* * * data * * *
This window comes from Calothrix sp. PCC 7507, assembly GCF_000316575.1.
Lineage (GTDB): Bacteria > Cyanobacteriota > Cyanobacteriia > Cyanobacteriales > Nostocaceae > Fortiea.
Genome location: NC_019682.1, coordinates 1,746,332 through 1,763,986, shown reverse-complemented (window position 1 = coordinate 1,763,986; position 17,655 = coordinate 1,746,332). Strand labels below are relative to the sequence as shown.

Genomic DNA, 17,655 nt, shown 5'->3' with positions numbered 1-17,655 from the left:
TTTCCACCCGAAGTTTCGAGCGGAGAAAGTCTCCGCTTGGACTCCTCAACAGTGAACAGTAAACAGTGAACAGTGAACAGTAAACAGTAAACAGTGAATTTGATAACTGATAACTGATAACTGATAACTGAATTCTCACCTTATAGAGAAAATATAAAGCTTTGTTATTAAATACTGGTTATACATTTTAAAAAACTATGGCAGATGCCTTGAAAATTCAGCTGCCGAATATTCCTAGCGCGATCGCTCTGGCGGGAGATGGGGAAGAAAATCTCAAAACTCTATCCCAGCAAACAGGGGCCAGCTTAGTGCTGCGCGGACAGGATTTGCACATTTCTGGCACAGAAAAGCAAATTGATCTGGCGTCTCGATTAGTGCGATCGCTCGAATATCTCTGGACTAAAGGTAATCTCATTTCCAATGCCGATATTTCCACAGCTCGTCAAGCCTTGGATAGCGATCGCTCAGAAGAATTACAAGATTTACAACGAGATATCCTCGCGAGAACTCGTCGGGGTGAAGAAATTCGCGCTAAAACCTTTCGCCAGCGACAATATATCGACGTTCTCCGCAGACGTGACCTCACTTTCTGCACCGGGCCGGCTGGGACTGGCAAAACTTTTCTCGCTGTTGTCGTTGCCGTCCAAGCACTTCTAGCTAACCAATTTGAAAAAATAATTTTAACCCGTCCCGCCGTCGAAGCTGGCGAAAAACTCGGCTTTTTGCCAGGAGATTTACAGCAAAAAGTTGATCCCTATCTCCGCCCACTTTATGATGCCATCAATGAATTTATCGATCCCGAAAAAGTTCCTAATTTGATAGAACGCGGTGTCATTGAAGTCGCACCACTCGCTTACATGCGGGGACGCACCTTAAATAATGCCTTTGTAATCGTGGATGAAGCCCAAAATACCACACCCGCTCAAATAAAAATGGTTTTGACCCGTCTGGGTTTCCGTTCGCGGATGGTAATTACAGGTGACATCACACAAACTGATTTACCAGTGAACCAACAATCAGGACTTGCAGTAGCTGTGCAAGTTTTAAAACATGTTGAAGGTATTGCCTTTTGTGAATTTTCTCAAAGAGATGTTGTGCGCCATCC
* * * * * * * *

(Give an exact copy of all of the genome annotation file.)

This window comes from Calothrix sp. PCC 7507, assembly GCF_000316575.1.
Lineage (GTDB): Bacteria > Cyanobacteriota > Cyanobacteriia > Cyanobacteriales > Nostocaceae > Fortiea.
Genome location: NC_019682.1, coordinates 1,746,332 through 1,763,986, shown reverse-complemented (window position 1 = coordinate 1,763,986; position 17,655 = coordinate 1,746,332). Strand labels below are relative to the sequence as shown.

Genomic DNA, 17,655 nt, shown 5'->3' with positions numbered 1-17,655 from the left:
TTTCCACCCGAAGTTTCGAGCGGAGAAAGTCTCCGCTTGGACTCCTCAACAGTGAACAGTAAACAGTGAACAGTGAACAGTAAACAGTAAACAGTGAATTTGATAACTGATAACTGATAACTGATAACTGAATTCTCACCTTATAGAGAAAATATAAAGCTTTGTTATTAAATACTGGTTATACATTTTAAAAAACTATGGCAGATGCCTTGAAAATTCAGCTGCCGAATATTCCTAGCGCGATCGCTCTGGCGGGAGATGGGGAAGAAAATCTCAAAACTCTATCCCAGCAAACAGGGGCCAGCTTAGTGCTGCGCGGACAGGATTTGCACATTTCTGGCACAGAAAAGCAAATTGATCTGGCGTCTCGATTAGTGCGATCGCTCGAATATCTCTGGACTAAAGGTAATCTCATTTCCAATGCCGATATTTCCACAGCTCGTCAAGCCTTGGATAGCGATCGCTCAGAAGAATTACAAGATTTACAACGAGATATCCTCGCGAGAACTCGTCGGGGTGAAGAAATTCGCGCTAAAACCTTTCGCCAGCGACAATATATCGACGTTCTCCGCAGACGTGACCTCACTTTCTGCACCGGGCCGGCTGGGACTGGCAAAACTTTTCTCGCTGTTGTCGTTGCCGTCCAAGCACTTCTAGCTAACCAATTTGAAAAAATAATTTTAACCCGTCCCGCCGTCGAAGCTGGCGAAAAACTCGGCTTTTTGCCAGGAGATTTACAGCAAAAAGTTGATCCCTATCTCCGCCCACTTTATGATGCCATCAATGAATTTATCGATCCCGAAAAAGTTCCTAATTTGATAGAACGCGGTGTCATTGAAGTCGCACCACTCGCTTACATGCGGGGACGCACCTTAAATAATGCCTTTGTAATCGTGGATGAAGCCCAAAATACCACACCCGCTCAAATAAAAATGGTTTTGACCCGTCTGGGTTTCCGTTCGCGGATGGTAATTACAGGTGACATCACACAAACTGATTTACCAGTGAACCAACAATCAGGACTTGCAGTAGCTGTGCAAGTTTTAAAACATGTTGAAGGTATTGCCTTTTGTGAATTTTCTCAAAGAGATGTTGTGCGCCATCC